How to Find New Hobbies as a Twenty-Something

If someone had asked me five years ago if I’d be interested in archery, I would have laughed. Me? With a powerful weapon like a compound bow? But last summer found me signed up in an adult introductory archery course at a local range for three weeks.

Between learning the parts of a bow, the different types, the proper stance and technique, and my aim getting better and better, I was surprised to find that I enjoyed every minute of it. I couldn’t believe how quickly the three weeks went by. And when time was up, it got me thinking: I loved trying something new, and perhaps this is a chance to branch out.

Now it’s a personal goal of mine to try something new every year, or revisit a hobby I once enjoyed. This fall it will be an acting course with our local community theatre. Next summer I’m planning to take a dance class.

It’s easy to fall into routine, but before we know it, it’s the same thing day in and day out. Why not try something new? Like me, you never know when you’ll be pleasantly surprised.

Here are some things to get you thinking about and planning your next hobby:

1. Not sure where to start? Your town’s homepage or website is a good place to get that ball rolling. Or maybe you have a friend who has been insisting for weeks that you join her yoga class (even though you keep insisting you’ll never do yoga). Reach out to your group of friends – they often have the best ideas.

2. Check with local organizations in your area. My archery experience happened almost by chance: I saw an advertisement about it on Facebook and thought, what a neat idea. It may not be archery, but maybe you can join a bowling league, a book club, or a writer’s group at the local coffee shop.

3. Be open to new things. The key in finding a new hobby is being open to different things. As our mothers once told us, you’ll never know if you like something until you give it a try. I was opposed to anything involving sportsman-like skills (I don’t hunt, fish, etc.), but I learned that archery is so much more than that.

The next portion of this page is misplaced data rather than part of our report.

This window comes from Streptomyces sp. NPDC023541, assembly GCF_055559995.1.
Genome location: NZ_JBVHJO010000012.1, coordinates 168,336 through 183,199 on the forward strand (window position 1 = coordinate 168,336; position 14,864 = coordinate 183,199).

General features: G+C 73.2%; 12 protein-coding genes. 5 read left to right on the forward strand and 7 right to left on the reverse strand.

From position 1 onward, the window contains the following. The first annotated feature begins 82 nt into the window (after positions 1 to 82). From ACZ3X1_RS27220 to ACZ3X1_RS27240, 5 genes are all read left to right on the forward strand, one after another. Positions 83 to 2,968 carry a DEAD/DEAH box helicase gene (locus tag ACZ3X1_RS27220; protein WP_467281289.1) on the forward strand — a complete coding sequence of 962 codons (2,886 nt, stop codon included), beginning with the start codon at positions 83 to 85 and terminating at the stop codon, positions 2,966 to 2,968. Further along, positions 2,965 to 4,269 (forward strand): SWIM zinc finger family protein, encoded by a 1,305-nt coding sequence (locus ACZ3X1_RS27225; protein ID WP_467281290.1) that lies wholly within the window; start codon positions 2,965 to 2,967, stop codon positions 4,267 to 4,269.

4. Be proactive. You have to be in attendance. If you signed up for a stargazing night with the conservatory in your city, make sure you go. It takes a while to commit sometimes, but you have to give everything the time it deserves before it really becomes a part of your life.

5. Found something that interests you but feeling shy? See if you can have a buddy join you! A friend of mine took those archery lessons with me, and we had a blast together.

6. If all else fails, think about your curiosities in life. I’m sure you can think of one thing that has always mystified you. That’s a good place to start. Have you wondered how buildings are constructed? Maybe volunteer for Habitat for Humanity. You’d be doing a good deed, finding a new hobby, and I’d bet making some new friends in the process. Or maybe you don’t get all the hype about art. Join a pottery class at an art museum in your community.

Whatever hobby you choose to seek out, don’t despair and don’t have expectations. I certainly had no idea what to expect with archery lessons, but it turned out spectacular in the end. I had a good time, I gained appreciation for what is a very precise skill, and I found a new topic I can converse about with others.

Now I’m looking forward to that dance class next summer. I haven’t decided what kind of dance yet, but hey, that’s part of the fun, right? New hobbies present a new chapter as a twenty-something. Be open to finding something new for your life, and I know you’ll have a well-rounded experience as a result.